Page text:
Jet Airways Goes Through Fleet Crisis, Airlines Asked To Minimise Inconvenience To Passengers
Around 40 per cent of Jet Airways’ flights of 123 is grounded due to non-payment of lease rentals and lack of spares, said a senior official at the Directorate General of Civil Aviation (DGCA) said on Thursday.
BS Bhullar, the director general DGCA said the aviation’s schedule is being monitored per month as its fleet count has been reduced to 70.
“Jet’s financial situation is well known. We are in constant touch with the airlines. We have told them to inform passengers about cancellations well in advance so that inconvenience is minimised,” Bhullar told reporters. He added that forward sales would not be banned as it can create a panic in the industry.
Cash-strapped Jet Airways had a fleet of 123 aircraft, including Airbus A330s and Boeing 737-800s, at the end of December 2018.
Jet Airways was forced to ground three more aircraft on Thursday due to non-payment of lease rentals, the airline said in an exchange filing. This has taken the total number of aircraft grounded on account of rental defaults to 28 including newly-introduced Boeing 737 Max. Other 25 aircraft are reportedly parked at different airports for want of service and spare as the full-service carrier faces its worst financial crisis.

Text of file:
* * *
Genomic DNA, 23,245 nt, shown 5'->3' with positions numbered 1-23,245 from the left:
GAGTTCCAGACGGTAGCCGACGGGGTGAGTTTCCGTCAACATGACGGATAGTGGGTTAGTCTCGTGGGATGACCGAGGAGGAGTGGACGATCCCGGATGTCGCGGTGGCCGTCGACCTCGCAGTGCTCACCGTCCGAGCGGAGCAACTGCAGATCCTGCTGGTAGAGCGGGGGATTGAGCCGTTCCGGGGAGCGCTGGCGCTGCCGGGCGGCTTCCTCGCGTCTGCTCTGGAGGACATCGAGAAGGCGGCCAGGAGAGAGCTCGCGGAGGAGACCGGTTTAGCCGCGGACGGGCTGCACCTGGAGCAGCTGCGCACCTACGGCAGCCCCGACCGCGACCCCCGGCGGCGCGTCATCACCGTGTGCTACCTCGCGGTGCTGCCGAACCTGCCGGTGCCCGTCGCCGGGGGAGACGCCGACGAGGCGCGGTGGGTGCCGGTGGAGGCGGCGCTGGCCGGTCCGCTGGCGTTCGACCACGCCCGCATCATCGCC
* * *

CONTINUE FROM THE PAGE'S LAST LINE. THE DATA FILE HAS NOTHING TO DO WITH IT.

According to DGCA sources, the airline has been compelled to cancel nearly 200 domestic flights every day, approximately a third of the daily schedule of 600 flights.
The beleaguered airline, which is looking for an investor to bail it out, is negotiating with lessors, the management said.
After announcing the grounding of four of its planes on February 7 for non-payment to lessors, the airline took another two aircraft out of operations due to similar reasons on February 23. On February 27 and 28, Jet Airways grounded seven and six aircraft, respectively, due to the non-payment of lease rentals. Later, two aircraft were grounded on March 1 and as many on March 2 and March 4.
According to sources, Jet’s equity partner Etihad Airways may be unwilling to infuse any funds in the interim in the cash-strapped carrier. The Abu Dhabi-based airline, which has a 24% stake in Jet, is believed to have decided to infuse funds only after the bank-led resolution plan (BLRP), which is being piloted by State Bank of India, is finalised and approved.
Meanwhile, Jet founder Naresh Goyal may be willing to step down as the chairman of the airline’s board. Since the BLRP’s finalisation and approval from all the stakeholders concerned will take time, the airline needs funds in the interim to pay its pilots, vendors and aircraft leasing firms.
As is known, the bank-led resolution plan includes infusion of funds, restructuring of debt and monetisation of assets. The BLRP has estimated a funding gap of around Rs 8,500 crore (including proposed repayment of aircraft debt of around Rs 1,700 crore) which will be met by an appropriate mix of equity infusion, debt restructuring, sale/sale and leaseback/refinancing of aircraft, among other things.
Once approved by all the required sections, lenders, led by SBI, will become the largest stakeholders in the airline. The stake of Goyal would come down to around 20-22% from the current 51%.
According to the monthly passenger data, Jet’s domestic passenger count was down 9% year-on-year during January while its market share fell to 11.9% – the lowest in at least five years – behind national carrier Air India’s 12.2%.